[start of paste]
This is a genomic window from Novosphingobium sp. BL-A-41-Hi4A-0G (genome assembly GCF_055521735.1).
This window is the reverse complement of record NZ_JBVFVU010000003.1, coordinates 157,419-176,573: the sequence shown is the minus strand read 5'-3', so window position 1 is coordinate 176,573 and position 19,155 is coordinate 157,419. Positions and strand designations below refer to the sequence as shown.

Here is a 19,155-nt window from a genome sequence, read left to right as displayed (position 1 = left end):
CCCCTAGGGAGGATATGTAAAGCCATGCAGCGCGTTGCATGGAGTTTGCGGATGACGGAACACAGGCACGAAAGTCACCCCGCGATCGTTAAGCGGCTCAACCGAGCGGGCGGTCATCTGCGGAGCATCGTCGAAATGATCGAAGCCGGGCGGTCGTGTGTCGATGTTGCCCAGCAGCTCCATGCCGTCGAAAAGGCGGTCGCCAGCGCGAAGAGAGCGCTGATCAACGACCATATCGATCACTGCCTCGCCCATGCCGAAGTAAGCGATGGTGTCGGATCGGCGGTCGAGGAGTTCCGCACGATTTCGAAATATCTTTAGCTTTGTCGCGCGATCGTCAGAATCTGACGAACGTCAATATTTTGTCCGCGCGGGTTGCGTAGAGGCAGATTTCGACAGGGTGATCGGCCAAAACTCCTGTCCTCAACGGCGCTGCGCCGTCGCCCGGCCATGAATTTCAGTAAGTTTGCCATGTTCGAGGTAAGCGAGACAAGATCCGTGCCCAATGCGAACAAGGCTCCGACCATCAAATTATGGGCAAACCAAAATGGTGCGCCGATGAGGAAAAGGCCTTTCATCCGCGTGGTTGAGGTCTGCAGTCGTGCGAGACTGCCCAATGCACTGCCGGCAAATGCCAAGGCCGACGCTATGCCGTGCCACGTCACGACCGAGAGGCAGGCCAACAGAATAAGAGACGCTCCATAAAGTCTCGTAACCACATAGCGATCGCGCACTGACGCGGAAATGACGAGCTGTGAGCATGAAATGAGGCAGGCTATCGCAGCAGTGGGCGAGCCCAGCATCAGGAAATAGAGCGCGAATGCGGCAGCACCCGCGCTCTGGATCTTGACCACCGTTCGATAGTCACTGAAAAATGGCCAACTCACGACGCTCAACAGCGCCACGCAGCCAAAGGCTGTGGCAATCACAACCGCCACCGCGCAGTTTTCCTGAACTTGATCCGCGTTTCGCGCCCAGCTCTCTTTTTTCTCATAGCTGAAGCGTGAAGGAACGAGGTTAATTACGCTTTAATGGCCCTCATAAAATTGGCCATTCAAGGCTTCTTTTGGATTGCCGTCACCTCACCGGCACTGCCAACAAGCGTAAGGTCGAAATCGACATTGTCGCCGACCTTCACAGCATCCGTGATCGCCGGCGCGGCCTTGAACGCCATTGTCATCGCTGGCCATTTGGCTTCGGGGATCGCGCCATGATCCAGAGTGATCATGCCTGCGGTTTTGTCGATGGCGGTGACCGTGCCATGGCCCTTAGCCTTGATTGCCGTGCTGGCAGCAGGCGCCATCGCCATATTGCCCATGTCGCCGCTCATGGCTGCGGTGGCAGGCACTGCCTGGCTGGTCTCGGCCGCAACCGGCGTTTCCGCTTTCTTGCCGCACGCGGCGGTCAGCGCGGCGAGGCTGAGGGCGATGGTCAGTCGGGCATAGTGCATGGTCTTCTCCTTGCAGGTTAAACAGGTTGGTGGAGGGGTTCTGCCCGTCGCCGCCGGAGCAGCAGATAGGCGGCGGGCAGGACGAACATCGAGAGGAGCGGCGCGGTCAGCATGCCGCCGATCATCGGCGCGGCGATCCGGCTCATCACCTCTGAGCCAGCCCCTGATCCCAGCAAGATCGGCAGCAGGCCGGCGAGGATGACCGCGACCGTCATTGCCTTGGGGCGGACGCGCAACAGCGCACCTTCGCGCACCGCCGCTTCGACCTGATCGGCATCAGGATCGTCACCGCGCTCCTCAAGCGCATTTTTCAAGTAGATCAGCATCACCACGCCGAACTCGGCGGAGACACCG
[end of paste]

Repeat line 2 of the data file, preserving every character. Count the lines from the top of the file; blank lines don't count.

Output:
This window is the reverse complement of record NZ_JBVFVU010000003.1, coordinates 157,419-176,573: the sequence shown is the minus strand read 5'-3', so window position 1 is coordinate 176,573 and position 19,155 is coordinate 157,419. Positions and strand designations below refer to the sequence as shown.